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  • Botanical: Vitis vinifera
  • Family: Vitaceae
  • Hits: 5720


Vitis vinifera



Known as

Wine Grape, Vitis vinifera, Weinstock, Traubenstock, Weintraube

Old Use

culinary, medicinal use

Collection Times

Leaves: May to August, Berries: October to August

Parts Used

fruit, leaves, seed


sweet, warm


abdominal pain, antiseptic, bronchitis, bleeding, bronchitis, circulation, colds, coughs, cramps, hemorrhoids, laxative, liver weakness, immunity, joint inflammation, joint pain, nervousness, rheumatism, throat infections

Heart & Circulation

arteriosclerosis, bleeding, blood cleansing, blood forming, hemorrhoids, varicose veins

Hormone & Sexual Organs

gynecological issues

Infection & Inflammation

infections intestinal, throat infections

Muscle & Joints

arthritis, gout, joint pain, rheumatism

Mind & Nerves


Respiratory System


Stomach & Intestinal

abdominal pain, constipation, diarrhea, liver weakness, indigestion, stomach pain, ulcers, vomiting

Skin & Hair

chapped skin, eczema, wounds


analgesic, anti inflammatory, astringent, diuretic, hepatic, relaxant


cold pressed


Vitis vinifera is a deciduous Climber growing to 15 m (49ft 3in) at a fast rate. It has larger fruits, 6-22 mm, which are sweet and vary in colour from green, yellow, red, or blackish-purple, with 2 or no seeds. 

Vine stems are "lianas" or woody, climbing vines and can be up to 35 m, climbing over trees, rocks or the pergola at the third floor of my neighbour's apartment. In cultivation it is usually reduced by annual pruning to 1-3 m. Most grapes have loose, flaky bark on older wood usually peeling from old stems in long shreds, but smooth bark on 1-year-old wood.

The leafs are cordate, usually palmately 5- to 7-lobed, leaf margins irregularly toothed (dentate), alternate and stipulate. The frizzy, long curly hairs can be found at the underside of the leaf; this arachnoid tomentum looks like the threads of a spiders cobweb. The veins at the underside of the leaf are also hairy. The upperside is glabrescent. Leaves can be quite large, sometimes more then 25 cm in width.

Properties & Uses

A yellow dye is obtained from the fresh or dried leaves. An oil from the seed is used for lighting and as an ingredient in soaps, paints etc. Cream of tartar, extracted from the residue of pressed grapes, is used in making fluxes for soldering. Especially when growing in hotter countries than Britain, the stems of very old vines attain a good size and have been used to supply a very durable timber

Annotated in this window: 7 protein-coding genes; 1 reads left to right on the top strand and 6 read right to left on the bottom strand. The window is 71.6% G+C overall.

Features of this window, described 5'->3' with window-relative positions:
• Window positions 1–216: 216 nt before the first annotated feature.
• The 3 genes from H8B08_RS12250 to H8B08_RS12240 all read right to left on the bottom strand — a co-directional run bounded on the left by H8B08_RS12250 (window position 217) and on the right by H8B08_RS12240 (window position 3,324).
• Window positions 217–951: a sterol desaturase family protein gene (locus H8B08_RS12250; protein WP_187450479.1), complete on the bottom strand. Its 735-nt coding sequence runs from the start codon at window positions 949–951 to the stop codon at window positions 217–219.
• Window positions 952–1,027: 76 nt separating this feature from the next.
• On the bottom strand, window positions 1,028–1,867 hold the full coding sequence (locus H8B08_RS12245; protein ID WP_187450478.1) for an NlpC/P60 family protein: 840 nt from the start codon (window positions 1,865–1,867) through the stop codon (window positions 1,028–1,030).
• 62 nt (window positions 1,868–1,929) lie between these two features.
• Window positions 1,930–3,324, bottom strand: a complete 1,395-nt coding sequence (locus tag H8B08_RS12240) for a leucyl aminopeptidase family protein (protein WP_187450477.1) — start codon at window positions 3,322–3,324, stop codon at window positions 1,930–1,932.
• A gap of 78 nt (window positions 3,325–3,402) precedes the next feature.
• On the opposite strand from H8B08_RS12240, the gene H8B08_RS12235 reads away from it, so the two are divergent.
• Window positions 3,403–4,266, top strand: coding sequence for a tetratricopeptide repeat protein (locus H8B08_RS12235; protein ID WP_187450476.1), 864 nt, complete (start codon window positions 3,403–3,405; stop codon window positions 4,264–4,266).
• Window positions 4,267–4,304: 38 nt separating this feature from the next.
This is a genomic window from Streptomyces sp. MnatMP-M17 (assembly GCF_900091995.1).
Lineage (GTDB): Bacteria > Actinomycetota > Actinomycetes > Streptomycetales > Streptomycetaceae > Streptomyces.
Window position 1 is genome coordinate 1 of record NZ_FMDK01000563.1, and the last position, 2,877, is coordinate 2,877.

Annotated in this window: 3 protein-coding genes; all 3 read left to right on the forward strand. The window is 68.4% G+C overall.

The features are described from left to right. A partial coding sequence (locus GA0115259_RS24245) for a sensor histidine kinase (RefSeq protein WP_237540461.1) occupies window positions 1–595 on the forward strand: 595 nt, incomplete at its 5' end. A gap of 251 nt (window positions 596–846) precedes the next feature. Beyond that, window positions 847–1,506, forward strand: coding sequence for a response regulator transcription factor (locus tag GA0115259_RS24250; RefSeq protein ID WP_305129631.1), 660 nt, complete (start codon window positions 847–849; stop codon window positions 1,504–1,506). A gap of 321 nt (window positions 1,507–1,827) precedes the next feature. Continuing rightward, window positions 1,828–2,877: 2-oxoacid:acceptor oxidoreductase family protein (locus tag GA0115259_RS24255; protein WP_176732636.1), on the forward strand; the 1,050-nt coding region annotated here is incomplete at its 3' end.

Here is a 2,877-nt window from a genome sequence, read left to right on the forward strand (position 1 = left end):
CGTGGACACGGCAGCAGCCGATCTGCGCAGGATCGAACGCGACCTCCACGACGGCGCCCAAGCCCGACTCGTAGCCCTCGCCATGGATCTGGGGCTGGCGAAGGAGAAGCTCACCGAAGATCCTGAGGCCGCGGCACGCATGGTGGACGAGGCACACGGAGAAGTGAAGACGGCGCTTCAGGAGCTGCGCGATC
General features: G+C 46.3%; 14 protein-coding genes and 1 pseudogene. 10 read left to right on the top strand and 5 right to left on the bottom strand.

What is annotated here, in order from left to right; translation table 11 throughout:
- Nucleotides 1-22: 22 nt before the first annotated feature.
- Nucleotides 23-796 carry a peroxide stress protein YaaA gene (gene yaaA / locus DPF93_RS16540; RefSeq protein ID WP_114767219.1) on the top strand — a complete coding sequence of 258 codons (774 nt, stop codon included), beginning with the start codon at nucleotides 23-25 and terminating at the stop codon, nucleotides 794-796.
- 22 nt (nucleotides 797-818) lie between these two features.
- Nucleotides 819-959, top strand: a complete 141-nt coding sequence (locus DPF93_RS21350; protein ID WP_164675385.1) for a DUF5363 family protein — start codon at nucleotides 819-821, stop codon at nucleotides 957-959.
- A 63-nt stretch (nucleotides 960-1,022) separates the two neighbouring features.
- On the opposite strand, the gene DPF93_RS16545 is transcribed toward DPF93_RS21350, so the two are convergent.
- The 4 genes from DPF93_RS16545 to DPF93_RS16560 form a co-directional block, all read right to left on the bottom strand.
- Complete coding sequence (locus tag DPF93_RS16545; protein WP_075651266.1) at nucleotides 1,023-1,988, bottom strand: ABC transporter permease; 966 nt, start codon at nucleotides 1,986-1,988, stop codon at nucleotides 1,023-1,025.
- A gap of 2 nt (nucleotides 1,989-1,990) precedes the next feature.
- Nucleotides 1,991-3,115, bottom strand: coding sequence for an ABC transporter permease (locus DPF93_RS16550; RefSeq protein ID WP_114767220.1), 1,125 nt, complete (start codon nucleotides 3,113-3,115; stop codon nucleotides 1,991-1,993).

Traditional Use

Grapes are a nourishing and slightly laxative fruit that can support the body through illness, especially of the gastro-intestinal tract and liver. Because the nutrient content of grapes is close to that of blood plasma, grape fasts are recommended for detoxification. Analgesic. The fresh fruit is antilithic, constructive, cooling, diuretic and strengthening. A period of time on a diet based entirely on the fruit is especially recommended in the treatment of torpid liver or sluggish biliary function. The fruit is also helpful in the treatment of varicose veins, haemorrhoids and capillary fragility. The dried fruit is demulcent, cooling, mildly expectorant, laxative and stomachic. It has a slight effect in easing coughs. The leaves, especially red leaves, are anti-inflammatory and astringent. A decoction is used in the treatment of threatened abortion, internal and external bleeding, cholera, dropsy, diarrhoea and nausea. It is also used as a wash for mouth ulcers and as douche for treating vaginal discharge. Red grape leaves are also helpful in the treatment of varicose veins, haemorrhoids and capillary fragility. The leaves are harvested in early summer and used fresh or dried. The seed is anti-inflammatory and astringent. The sap of young branches is diuretic. It is used as a remedy for skin diseases and is also an excellent lotion for the eyes. The tendrils are astringent and a decoction is used in the treatment of diarrhoea. The plant is used in Bach flower remedies - the keywords for prescribing it are 'Dominating', 'Inflexible' and 'Ambitious'


None known


It is native to the Mediterranean region, central Europe, and southwestern Asia, from Morocco and Portugal north to southern Germany and east to northern Iran


The leaves gathered in June contain a mixture of cane sugar and glucose, tartaric acid, potassium bi-tartrate, quercetine, quercitrin, tannin, amidon, malic acid, gum, inosite, an uncrystallizable fermentable sugar and oxalate of calcium; gathered in the autumn they contain much more quercetine and less trace of quercitrin.

 The ripe fruit juice contains sugar, gum, malic acid, potassium bi-tartrate and inorganic salts; when fermented this forms the wine of commerce. 

The dried ripe fruit commonly called raisins, contain dextrose and potassium acid tartrate.

The seeds contain tannin and a fixed oil.

The juice of the unripe fruit, 'Verjuice,' contains malic, citric, tartaric, racemic and tannic acids, potassium bi-tartrate, sulphate of potash and lime.

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